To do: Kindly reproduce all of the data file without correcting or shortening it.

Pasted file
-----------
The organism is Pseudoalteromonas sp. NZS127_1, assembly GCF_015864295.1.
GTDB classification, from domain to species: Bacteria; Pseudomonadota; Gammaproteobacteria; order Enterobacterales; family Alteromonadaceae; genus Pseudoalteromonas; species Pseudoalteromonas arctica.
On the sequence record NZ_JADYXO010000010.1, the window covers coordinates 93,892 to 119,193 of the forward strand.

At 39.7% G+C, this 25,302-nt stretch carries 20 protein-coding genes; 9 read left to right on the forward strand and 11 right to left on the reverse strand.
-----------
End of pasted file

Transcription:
The organism is Pseudoalteromonas sp. NZS127_1, assembly GCF_015864295.1.
GTDB classification, from domain to species: Bacteria; Pseudomonadota; Gammaproteobacteria; order Enterobacterales; family Alteromonadaceae; genus Pseudoalteromonas; species Pseudoalteromonas arctica.
On the sequence record NZ_JADYXO010000010.1, the window covers coordinates 93,892 to 119,193 of the forward strand.

At 39.7% G+C, this 25,302-nt stretch carries 20 protein-coding genes; 9 read left to right on the forward strand and 11 right to left on the reverse strand.